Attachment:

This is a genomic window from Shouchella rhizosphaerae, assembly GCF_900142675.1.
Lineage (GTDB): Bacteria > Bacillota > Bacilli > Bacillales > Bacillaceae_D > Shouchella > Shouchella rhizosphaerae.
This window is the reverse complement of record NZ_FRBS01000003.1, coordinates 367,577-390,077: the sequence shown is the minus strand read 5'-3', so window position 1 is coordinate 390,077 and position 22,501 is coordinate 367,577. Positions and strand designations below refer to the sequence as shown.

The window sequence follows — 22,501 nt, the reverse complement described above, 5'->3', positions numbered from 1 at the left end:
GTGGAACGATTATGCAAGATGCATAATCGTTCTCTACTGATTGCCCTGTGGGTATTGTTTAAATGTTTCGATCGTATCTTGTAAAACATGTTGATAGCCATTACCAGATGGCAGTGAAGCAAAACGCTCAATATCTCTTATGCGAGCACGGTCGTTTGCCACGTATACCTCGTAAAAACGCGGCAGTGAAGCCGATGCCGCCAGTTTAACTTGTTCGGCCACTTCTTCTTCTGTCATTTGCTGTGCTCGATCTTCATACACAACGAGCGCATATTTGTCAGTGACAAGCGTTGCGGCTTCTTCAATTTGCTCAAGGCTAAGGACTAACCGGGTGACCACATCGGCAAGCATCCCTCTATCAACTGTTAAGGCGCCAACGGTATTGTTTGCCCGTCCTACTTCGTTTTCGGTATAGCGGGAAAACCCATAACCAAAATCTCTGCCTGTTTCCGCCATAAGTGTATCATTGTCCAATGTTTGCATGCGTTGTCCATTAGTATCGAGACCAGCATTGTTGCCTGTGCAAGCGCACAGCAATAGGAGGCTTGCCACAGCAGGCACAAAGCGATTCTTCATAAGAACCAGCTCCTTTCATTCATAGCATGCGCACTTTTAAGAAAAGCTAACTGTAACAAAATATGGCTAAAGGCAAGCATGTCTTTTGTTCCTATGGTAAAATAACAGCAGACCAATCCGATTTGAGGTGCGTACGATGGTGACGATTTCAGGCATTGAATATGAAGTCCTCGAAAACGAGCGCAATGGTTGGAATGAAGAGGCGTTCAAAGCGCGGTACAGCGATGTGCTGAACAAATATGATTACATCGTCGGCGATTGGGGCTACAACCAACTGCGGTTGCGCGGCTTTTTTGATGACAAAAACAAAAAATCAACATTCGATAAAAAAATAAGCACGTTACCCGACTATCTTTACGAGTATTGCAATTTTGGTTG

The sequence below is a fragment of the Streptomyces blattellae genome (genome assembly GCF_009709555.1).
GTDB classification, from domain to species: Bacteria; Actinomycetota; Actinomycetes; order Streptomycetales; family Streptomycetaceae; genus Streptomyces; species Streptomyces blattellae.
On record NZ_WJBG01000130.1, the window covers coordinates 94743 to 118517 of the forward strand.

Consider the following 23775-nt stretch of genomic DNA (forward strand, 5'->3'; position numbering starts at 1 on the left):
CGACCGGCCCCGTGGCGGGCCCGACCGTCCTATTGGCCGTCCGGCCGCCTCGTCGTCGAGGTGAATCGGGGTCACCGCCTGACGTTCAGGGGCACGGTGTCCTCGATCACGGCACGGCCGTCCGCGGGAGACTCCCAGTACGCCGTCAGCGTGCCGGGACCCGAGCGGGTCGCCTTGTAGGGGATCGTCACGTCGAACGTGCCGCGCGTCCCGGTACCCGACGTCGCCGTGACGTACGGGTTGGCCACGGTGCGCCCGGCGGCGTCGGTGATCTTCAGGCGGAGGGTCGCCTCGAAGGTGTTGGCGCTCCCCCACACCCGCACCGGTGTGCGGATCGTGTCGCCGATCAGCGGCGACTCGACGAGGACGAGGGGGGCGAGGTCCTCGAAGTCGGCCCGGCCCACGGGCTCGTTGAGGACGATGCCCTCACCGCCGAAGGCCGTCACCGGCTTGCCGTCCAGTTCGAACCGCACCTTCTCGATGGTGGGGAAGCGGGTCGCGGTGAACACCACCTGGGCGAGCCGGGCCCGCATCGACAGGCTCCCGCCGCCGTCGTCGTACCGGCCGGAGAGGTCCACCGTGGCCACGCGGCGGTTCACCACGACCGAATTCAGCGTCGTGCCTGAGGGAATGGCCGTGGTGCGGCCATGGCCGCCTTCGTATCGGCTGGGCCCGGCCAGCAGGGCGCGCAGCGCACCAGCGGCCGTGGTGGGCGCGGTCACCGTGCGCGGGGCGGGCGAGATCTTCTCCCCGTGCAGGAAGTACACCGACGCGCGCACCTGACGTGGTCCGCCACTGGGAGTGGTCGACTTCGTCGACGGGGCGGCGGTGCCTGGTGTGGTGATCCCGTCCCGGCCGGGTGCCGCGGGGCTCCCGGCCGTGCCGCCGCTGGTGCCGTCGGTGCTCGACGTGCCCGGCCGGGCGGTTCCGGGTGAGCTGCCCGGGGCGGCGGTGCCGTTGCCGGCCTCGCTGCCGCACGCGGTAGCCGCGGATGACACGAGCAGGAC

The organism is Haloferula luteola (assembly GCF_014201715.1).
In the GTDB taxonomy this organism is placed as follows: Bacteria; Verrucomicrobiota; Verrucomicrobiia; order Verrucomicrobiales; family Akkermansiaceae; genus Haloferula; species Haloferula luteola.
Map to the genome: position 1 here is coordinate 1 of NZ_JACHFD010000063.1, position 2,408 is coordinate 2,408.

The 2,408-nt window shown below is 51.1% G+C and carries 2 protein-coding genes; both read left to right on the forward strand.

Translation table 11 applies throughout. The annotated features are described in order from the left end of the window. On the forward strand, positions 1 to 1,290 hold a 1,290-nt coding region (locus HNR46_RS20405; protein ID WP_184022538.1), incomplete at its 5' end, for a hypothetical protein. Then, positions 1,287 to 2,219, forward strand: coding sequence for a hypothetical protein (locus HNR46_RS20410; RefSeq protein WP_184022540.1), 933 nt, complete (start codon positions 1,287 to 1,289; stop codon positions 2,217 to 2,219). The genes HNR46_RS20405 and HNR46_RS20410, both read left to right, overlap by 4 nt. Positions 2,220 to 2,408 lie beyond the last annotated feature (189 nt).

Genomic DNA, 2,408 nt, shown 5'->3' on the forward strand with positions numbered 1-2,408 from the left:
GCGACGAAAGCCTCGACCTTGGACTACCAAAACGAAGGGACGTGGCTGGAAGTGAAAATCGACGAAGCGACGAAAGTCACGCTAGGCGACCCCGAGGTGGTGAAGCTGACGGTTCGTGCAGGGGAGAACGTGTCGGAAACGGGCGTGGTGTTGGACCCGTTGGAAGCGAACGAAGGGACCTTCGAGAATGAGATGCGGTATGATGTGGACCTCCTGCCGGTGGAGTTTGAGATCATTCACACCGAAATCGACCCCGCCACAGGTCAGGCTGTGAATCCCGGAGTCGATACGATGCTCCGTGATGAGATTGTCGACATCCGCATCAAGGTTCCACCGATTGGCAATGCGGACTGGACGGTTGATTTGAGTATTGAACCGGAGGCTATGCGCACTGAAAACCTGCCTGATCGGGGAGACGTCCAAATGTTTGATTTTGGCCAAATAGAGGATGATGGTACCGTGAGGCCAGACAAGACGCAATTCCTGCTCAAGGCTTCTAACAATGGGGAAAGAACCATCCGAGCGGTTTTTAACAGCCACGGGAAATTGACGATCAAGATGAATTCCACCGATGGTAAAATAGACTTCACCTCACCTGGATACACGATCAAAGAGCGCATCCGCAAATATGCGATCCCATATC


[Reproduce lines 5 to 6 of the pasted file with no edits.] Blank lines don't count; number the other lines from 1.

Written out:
GTGGAACGATTATGCAAGATGCATAATCGTTCTCTACTGATTGCCCTGTGGGTATTGTTTAAATGTTTCGATCGTATCTTGTAAAACATGTTGATAGCCATTACCAGATGGCAGTGAAGCAAAACGCTCAATATCTCTTATGCGAGCACGGTCGTTTGCCACGTATACCTCGTAAAAACGCGGCAGTGAAGCCGATGCCGCCAGTTTAACTTGTTCGGCCACTTCTTCTTCTGTCATTTGCTGTGCTCGATCTTCATACACAACGAGCGCATATTTGTCAGTGACAAGCGTTGCGGCTTCTTCAATTTGCTCAAGGCTAAGGACTAACCGGGTGACCACATCGGCAAGCATCCCTCTATCAACTGTTAAGGCGCCAACGGTATTGTTTGCCCGTCCTACTTCGTTTTCGGTATAGCGGGAAAACCCATAACCAAAATCTCTGCCTGTTTCCGCCATAAGTGTATCATTGTCCAATGTTTGCATGCGTTGTCCATTAGTATCGAGACCAGCATTGTTGCCTGTGCAAGCGCACAGCAATAGGAGGCTTGCCACAGCAGGCACAAAGCGATTCTTCATAAGAACCAGCTCCTTTCATTCATAGCATGCGCACTTTTAAGAAAAGCTAACTGTAACAAAATATGGCTAAAGGCAAGCATGTCTTTTGTTCCTATGGTAAAATAACAGCAGACCAATCCGATTTGAGGTGCGTACGATGGTGACGATTTCAGGCATTGAATATGAAGTCCTCGAAAACGAGCGCAATGGTTGGAATGAAGAGGCGTTCAAAGCGCGGTACAGCGATGTGCTGAACAAATATGATTACATCGTCGGCGATTGGGGCTACAACCAACTGCGGTTGCGCGGCTTTTTTGATGACAAAAACAAAAAATCAACATTCGATAAAAAAATAAGCACGTTACCCGACTATCTTTACGAGTATTGCAATTTTGGTTG

The sequence below is a fragment of the Streptomyces blattellae genome (genome assembly GCF_009709555.1).